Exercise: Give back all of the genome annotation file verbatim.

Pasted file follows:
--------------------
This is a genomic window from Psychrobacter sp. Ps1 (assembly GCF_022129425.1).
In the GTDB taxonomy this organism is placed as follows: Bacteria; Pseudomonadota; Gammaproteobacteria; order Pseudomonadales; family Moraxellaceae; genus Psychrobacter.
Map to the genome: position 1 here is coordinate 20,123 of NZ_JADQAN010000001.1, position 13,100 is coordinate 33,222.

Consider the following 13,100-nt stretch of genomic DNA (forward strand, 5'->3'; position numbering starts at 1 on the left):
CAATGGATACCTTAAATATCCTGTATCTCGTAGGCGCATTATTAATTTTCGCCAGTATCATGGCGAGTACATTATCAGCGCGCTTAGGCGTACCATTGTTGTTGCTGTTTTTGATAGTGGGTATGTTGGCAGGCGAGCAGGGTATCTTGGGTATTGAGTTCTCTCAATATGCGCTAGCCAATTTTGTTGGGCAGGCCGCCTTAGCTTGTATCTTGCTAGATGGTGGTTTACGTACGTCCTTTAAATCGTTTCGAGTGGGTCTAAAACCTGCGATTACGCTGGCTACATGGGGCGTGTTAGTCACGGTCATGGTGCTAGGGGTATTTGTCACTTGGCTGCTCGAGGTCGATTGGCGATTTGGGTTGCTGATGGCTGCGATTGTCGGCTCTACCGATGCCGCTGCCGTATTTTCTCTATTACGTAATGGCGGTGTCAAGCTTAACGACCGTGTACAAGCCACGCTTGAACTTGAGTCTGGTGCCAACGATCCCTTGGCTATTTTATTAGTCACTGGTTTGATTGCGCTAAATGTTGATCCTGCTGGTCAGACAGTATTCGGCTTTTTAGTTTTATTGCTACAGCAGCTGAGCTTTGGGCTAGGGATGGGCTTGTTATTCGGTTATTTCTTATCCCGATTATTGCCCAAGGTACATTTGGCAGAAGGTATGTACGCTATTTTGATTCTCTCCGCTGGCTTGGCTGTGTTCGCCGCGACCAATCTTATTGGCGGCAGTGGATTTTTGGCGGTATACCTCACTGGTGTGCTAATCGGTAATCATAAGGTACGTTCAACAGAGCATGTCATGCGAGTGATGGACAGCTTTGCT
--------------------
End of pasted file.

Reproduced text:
This is a genomic window from Psychrobacter sp. Ps1 (assembly GCF_022129425.1).
In the GTDB taxonomy this organism is placed as follows: Bacteria; Pseudomonadota; Gammaproteobacteria; order Pseudomonadales; family Moraxellaceae; genus Psychrobacter.
Map to the genome: position 1 here is coordinate 20,123 of NZ_JADQAN010000001.1, position 13,100 is coordinate 33,222.

Consider the following 13,100-nt stretch of genomic DNA (forward strand, 5'->3'; position numbering starts at 1 on the left):
CAATGGATACCTTAAATATCCTGTATCTCGTAGGCGCATTATTAATTTTCGCCAGTATCATGGCGAGTACATTATCAGCGCGCTTAGGCGTACCATTGTTGTTGCTGTTTTTGATAGTGGGTATGTTGGCAGGCGAGCAGGGTATCTTGGGTATTGAGTTCTCTCAATATGCGCTAGCCAATTTTGTTGGGCAGGCCGCCTTAGCTTGTATCTTGCTAGATGGTGGTTTACGTACGTCCTTTAAATCGTTTCGAGTGGGTCTAAAACCTGCGATTACGCTGGCTACATGGGGCGTGTTAGTCACGGTCATGGTGCTAGGGGTATTTGTCACTTGGCTGCTCGAGGTCGATTGGCGATTTGGGTTGCTGATGGCTGCGATTGTCGGCTCTACCGATGCCGCTGCCGTATTTTCTCTATTACGTAATGGCGGTGTCAAGCTTAACGACCGTGTACAAGCCACGCTTGAACTTGAGTCTGGTGCCAACGATCCCTTGGCTATTTTATTAGTCACTGGTTTGATTGCGCTAAATGTTGATCCTGCTGGTCAGACAGTATTCGGCTTTTTAGTTTTATTGCTACAGCAGCTGAGCTTTGGGCTAGGGATGGGCTTGTTATTCGGTTATTTCTTATCCCGATTATTGCCCAAGGTACATTTGGCAGAAGGTATGTACGCTATTTTGATTCTCTCCGCTGGCTTGGCTGTGTTCGCCGCGACCAATCTTATTGGCGGCAGTGGATTTTTGGCGGTATACCTCACTGGTGTGCTAATCGGTAATCATAAGGTACGTTCAACAGAGCATGTCATGCGAGTGATGGACAGCTTTGCT